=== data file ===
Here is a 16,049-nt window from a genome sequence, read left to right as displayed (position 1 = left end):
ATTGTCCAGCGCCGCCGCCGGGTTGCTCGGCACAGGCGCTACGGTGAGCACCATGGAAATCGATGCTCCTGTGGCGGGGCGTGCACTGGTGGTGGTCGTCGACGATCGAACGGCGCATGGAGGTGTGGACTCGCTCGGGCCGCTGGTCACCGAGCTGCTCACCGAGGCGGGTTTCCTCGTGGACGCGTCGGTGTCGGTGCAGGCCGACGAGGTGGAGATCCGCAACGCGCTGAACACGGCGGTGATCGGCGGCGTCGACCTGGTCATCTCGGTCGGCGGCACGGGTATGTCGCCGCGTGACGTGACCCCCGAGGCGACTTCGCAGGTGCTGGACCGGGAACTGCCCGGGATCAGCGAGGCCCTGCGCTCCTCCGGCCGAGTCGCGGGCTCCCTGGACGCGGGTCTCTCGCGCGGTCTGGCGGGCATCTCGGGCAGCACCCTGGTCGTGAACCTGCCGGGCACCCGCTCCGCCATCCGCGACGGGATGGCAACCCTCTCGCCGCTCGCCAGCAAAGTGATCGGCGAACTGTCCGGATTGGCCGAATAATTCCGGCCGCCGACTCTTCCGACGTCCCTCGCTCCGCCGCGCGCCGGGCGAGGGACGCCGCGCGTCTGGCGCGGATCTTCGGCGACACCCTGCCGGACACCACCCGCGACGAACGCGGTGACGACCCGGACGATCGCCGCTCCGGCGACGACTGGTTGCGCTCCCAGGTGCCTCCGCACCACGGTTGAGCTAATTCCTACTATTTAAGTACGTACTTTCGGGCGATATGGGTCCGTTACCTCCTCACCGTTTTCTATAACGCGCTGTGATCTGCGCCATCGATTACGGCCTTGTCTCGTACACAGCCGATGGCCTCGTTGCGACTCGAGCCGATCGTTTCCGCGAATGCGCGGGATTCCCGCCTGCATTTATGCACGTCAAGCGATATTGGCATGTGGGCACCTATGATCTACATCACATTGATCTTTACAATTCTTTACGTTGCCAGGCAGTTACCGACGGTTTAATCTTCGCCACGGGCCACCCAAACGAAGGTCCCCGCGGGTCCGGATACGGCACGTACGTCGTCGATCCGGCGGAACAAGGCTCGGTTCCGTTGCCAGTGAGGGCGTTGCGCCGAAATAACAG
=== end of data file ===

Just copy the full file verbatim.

Here is a 16,049-nt window from a genome sequence, read left to right as displayed (position 1 = left end):
ATTGTCCAGCGCCGCCGCCGGGTTGCTCGGCACAGGCGCTACGGTGAGCACCATGGAAATCGATGCTCCTGTGGCGGGGCGTGCACTGGTGGTGGTCGTCGACGATCGAACGGCGCATGGAGGTGTGGACTCGCTCGGGCCGCTGGTCACCGAGCTGCTCACCGAGGCGGGTTTCCTCGTGGACGCGTCGGTGTCGGTGCAGGCCGACGAGGTGGAGATCCGCAACGCGCTGAACACGGCGGTGATCGGCGGCGTCGACCTGGTCATCTCGGTCGGCGGCACGGGTATGTCGCCGCGTGACGTGACCCCCGAGGCGACTTCGCAGGTGCTGGACCGGGAACTGCCCGGGATCAGCGAGGCCCTGCGCTCCTCCGGCCGAGTCGCGGGCTCCCTGGACGCGGGTCTCTCGCGCGGTCTGGCGGGCATCTCGGGCAGCACCCTGGTCGTGAACCTGCCGGGCACCCGCTCCGCCATCCGCGACGGGATGGCAACCCTCTCGCCGCTCGCCAGCAAAGTGATCGGCGAACTGTCCGGATTGGCCGAATAATTCCGGCCGCCGACTCTTCCGACGTCCCTCGCTCCGCCGCGCGCCGGGCGAGGGACGCCGCGCGTCTGGCGCGGATCTTCGGCGACACCCTGCCGGACACCACCCGCGACGAACGCGGTGACGACCCGGACGATCGCCGCTCCGGCGACGACTGGTTGCGCTCCCAGGTGCCTCCGCACCACGGTTGAGCTAATTCCTACTATTTAAGTACGTACTTTCGGGCGATATGGGTCCGTTACCTCCTCACCGTTTTCTATAACGCGCTGTGATCTGCGCCATCGATTACGGCCTTGTCTCGTACACAGCCGATGGCCTCGTTGCGACTCGAGCCGATCGTTTCCGCGAATGCGCGGGATTCCCGCCTGCATTTATGCACGTCAAGCGATATTGGCATGTGGGCACCTATGATCTACATCACATTGATCTTTACAATTCTTTACGTTGCCAGGCAGTTACCGACGGTTTAATCTTCGCCACGGGCCACCCAAACGAAGGTCCCCGCGGGTCCGGATACGGCACGTACGTCGTCGATCCGGCGGAACAAGGCTCGGTTCCGTTGCCAGTGAGGGCGTTGCGCCGAAATAACAG